In September, the autumn equinox marks a time when the day and the night are of equal length. Some may feel put off travelling on darker evenings. But don’t forget – the darker skies are ideal for stargazing. Mayo Dark Sky Park is one of three dark sky reserves in Ireland and is in the remote wilderness of the Nephin Mountain Range.
We recommend setting up camp and wrapping up warm at Claggan Mountain Coastal Trail for an evening of stargazing. If you’re lucky and the conditions are right, it’s also possible to see the Northern Lights.
As a bonus, Westport town is just 40 minutes away. A town that completes any itinerary with its plentiful snug pubs and opportunities for live music.
Read more about Ireland’s dark skies and stargazing here.
Explore the mountains of Connemara and Mayo on our fantastic hiking trip where hikers have plenty of chances to experience the west of Ireland’s epic dark skies and stargazing.
Best autumn feature: Better availability
Dingle town has streets lined with colourful buildings, old school pubs, live music and craft shops. For these charming reasons, availability can be hard to come by when seeking accommodation.
However, this is less of an issue in the latter half of the year. During the shoulder season, you can more or less have your pick of the litter when it comes to finding somewhere to lay your head. Whether it’s a coastal hotel with breathtaking views or a traditional guesthouse at the foot of a mountain, you’re sure to find somewhere magical.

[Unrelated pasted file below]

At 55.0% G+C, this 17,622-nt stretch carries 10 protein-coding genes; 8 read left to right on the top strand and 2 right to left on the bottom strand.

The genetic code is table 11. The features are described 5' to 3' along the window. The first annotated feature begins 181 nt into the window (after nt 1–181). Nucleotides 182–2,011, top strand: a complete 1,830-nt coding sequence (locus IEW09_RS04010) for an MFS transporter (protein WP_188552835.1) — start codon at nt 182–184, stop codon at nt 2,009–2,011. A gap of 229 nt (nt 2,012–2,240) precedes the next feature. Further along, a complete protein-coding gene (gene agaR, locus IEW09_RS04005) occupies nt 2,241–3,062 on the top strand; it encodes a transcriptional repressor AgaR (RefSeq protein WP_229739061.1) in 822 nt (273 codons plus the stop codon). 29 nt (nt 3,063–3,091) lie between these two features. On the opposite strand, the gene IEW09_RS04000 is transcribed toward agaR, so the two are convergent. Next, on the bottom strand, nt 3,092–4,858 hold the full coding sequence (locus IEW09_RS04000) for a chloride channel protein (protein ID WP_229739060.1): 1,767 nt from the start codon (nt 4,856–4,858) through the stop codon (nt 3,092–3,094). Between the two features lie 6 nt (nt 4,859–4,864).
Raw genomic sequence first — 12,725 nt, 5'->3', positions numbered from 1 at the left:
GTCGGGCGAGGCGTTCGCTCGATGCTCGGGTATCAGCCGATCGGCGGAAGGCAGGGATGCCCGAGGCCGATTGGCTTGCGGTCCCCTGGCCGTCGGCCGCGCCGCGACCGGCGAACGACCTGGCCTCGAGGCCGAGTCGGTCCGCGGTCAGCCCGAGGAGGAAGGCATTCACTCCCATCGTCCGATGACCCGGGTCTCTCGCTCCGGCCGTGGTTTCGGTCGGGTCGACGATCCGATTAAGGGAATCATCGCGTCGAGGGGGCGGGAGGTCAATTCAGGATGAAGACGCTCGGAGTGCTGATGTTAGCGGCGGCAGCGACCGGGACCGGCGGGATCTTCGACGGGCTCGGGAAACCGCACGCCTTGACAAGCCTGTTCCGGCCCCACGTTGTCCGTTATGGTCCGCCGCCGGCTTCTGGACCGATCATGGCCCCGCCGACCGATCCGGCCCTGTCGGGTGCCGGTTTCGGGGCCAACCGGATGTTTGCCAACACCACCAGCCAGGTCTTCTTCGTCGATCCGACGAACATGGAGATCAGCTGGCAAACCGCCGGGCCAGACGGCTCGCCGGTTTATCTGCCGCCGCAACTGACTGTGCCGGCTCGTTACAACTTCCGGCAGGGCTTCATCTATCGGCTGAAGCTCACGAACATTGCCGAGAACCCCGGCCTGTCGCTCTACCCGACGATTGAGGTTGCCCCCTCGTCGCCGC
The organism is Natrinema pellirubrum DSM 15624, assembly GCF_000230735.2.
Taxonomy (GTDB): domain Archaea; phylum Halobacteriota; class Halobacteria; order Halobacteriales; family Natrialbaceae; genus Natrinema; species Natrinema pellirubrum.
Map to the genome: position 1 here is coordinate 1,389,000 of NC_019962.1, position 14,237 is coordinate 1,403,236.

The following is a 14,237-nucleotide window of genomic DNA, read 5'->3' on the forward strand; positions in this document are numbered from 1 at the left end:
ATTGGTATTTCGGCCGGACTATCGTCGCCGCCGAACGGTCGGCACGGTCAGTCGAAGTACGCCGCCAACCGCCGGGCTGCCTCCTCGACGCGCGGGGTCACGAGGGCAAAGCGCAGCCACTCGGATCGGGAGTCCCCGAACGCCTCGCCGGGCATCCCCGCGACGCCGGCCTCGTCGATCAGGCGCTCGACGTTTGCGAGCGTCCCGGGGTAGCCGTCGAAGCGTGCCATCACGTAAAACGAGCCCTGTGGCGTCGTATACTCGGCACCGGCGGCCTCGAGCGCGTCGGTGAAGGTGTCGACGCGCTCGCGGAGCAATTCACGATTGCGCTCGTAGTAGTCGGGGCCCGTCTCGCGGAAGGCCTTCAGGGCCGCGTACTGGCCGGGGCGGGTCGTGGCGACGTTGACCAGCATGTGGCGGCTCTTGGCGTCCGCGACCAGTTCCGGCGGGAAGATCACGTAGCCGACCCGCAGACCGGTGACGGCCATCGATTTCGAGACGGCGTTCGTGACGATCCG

And why not take to the sea while you’re here? There are copious whale-watching tours available in Dingle and you’re almost guaranteed a glimpse of a harbour porpoise all year round. Autumn brings with it better chances of seeing fin, minke and humpback whales. Read more about Ireland’s marine wildlife here.
Hike the Dingle Way, with guided and self guided options available depending on season.
See below to explore Ireland’s seasons and climate in-depth to decide which time of year is the right time for your next adventure.
Spring weather is mild, but the days are lengthening and consistently drier. The landscape is buzzing with life and colour, with flowers blooming and bustling wildlife.Find out more
Summer promises long days, pleasant temperatures, and festivals galore. The countryside transitions from vibrant green to breath-taking purple as the heather blooms.Find out more
Autumn is a time of colourful landscapes and glowing skies. Witness some of Ireland’s most beautiful autumn sunsets and taste flavours unique to our autumn months.Find out more
If the conditions are right, marvel at the snow-dusted landscapes during Ireland’s winters. Crunchy snow underfoot, roaring fires in the cosy pubs, and beautiful starry skies.Find out more